"That Dr. Bobrow and colleagues could increase rates of bystander CPR through a public education campaign and making the instructions simpler is very encouraging," Sayre said. "In the past, people felt they couldn't intervene because they hadn't taken a class or were confused about what to do . . . We're hopeful that bystander CPR will become more common with simpler instructions. The Arizona study shows this is likely to happen."
Yet more research needs to be done before it can be said definitively that compression-only CPR works better than CPR with mouth-to-mouth, when done correctly, Sayre said.
Two studies in the July 29 issue of the New England Journal of Medicine also found that when bystanders were instructed by emergency dispatchers to give either standard CPR or chest-compression-only CPR, survival rates were similar between the two techniques.
Why might compression-only CPR work better than conventional CPR for adults?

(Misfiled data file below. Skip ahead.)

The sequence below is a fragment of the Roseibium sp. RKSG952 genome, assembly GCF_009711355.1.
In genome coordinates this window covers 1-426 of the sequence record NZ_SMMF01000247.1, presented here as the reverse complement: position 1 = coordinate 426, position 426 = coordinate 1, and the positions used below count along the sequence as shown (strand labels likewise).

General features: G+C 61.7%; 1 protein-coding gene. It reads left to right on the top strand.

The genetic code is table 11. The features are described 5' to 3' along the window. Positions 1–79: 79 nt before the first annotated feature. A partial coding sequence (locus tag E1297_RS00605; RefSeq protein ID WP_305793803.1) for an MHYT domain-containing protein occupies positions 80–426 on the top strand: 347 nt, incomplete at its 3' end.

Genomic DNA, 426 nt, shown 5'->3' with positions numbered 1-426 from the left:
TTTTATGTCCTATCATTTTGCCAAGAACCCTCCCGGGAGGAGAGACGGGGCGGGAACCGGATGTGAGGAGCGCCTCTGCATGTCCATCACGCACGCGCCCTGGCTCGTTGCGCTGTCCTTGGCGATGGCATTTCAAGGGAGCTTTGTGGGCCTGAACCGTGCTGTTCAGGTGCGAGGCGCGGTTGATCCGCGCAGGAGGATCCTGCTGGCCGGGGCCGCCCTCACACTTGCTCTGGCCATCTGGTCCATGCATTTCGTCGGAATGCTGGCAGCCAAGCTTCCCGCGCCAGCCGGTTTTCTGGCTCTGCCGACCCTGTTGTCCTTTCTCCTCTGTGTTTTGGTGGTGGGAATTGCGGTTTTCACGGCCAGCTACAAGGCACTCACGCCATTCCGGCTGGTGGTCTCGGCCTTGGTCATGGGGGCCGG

When doing mouth-to-mouth, the rescuer has to stop compressions, which can lead to a rapid loss of life-sustaining blood flow to the brain, Bobrow said. Also, rescuers may have a tendency to blow too much air into the lungs. Overinflating the lungs can make compressions less effective when they resume, Bobrow said.
Learn more about hands-only CPR from the American Heart Association.
SOURCES: Bentley J. Bobrow, M.D., medical director, Arizona Department of Health Services, Bureau of Emergency Medical Services and Trauma, and emergency physician, at Maricopa Medical Center, Phoenix; Michael Sayre, M.D., American Heart Association spokesman and associate professor, emergency medicine, Ohio State University, Columbus, Ohio; Oct. 6, 2010, Journal of the American Medical Association
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